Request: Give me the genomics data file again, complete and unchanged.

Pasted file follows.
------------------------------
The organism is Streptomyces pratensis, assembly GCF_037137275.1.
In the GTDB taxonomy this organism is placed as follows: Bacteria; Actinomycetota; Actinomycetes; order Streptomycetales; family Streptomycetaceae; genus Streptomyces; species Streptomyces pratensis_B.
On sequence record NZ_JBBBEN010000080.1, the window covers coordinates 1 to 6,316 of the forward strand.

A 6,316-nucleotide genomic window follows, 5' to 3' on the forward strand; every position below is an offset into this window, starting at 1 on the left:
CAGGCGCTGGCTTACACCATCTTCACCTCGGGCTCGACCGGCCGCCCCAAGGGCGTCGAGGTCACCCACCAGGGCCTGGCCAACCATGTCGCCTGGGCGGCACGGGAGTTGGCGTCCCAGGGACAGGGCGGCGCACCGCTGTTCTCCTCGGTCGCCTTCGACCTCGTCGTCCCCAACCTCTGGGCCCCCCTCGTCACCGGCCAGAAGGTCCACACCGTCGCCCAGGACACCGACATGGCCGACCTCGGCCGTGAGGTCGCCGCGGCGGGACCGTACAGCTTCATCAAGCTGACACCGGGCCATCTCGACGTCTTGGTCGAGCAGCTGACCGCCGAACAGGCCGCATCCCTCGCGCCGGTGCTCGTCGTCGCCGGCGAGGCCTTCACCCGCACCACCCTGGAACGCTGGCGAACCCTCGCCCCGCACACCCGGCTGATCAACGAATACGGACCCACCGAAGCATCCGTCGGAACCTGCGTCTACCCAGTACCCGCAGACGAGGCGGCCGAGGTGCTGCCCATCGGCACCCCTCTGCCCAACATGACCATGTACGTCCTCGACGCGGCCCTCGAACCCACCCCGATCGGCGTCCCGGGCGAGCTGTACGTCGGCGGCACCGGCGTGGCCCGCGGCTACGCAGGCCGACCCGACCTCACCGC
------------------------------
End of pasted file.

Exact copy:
The organism is Streptomyces pratensis, assembly GCF_037137275.1.
In the GTDB taxonomy this organism is placed as follows: Bacteria; Actinomycetota; Actinomycetes; order Streptomycetales; family Streptomycetaceae; genus Streptomyces; species Streptomyces pratensis_B.
On sequence record NZ_JBBBEN010000080.1, the window covers coordinates 1 to 6,316 of the forward strand.

A 6,316-nucleotide genomic window follows, 5' to 3' on the forward strand; every position below is an offset into this window, starting at 1 on the left:
CAGGCGCTGGCTTACACCATCTTCACCTCGGGCTCGACCGGCCGCCCCAAGGGCGTCGAGGTCACCCACCAGGGCCTGGCCAACCATGTCGCCTGGGCGGCACGGGAGTTGGCGTCCCAGGGACAGGGCGGCGCACCGCTGTTCTCCTCGGTCGCCTTCGACCTCGTCGTCCCCAACCTCTGGGCCCCCCTCGTCACCGGCCAGAAGGTCCACACCGTCGCCCAGGACACCGACATGGCCGACCTCGGCCGTGAGGTCGCCGCGGCGGGACCGTACAGCTTCATCAAGCTGACACCGGGCCATCTCGACGTCTTGGTCGAGCAGCTGACCGCCGAACAGGCCGCATCCCTCGCGCCGGTGCTCGTCGTCGCCGGCGAGGCCTTCACCCGCACCACCCTGGAACGCTGGCGAACCCTCGCCCCGCACACCCGGCTGATCAACGAATACGGACCCACCGAAGCATCCGTCGGAACCTGCGTCTACCCAGTACCCGCAGACGAGGCGGCCGAGGTGCTGCCCATCGGCACCCCTCTGCCCAACATGACCATGTACGTCCTCGACGCGGCCCTCGAACCCACCCCGATCGGCGTCCCGGGCGAGCTGTACGTCGGCGGCACCGGCGTGGCCCGCGGCTACGCAGGCCGACCCGACCTCACCGC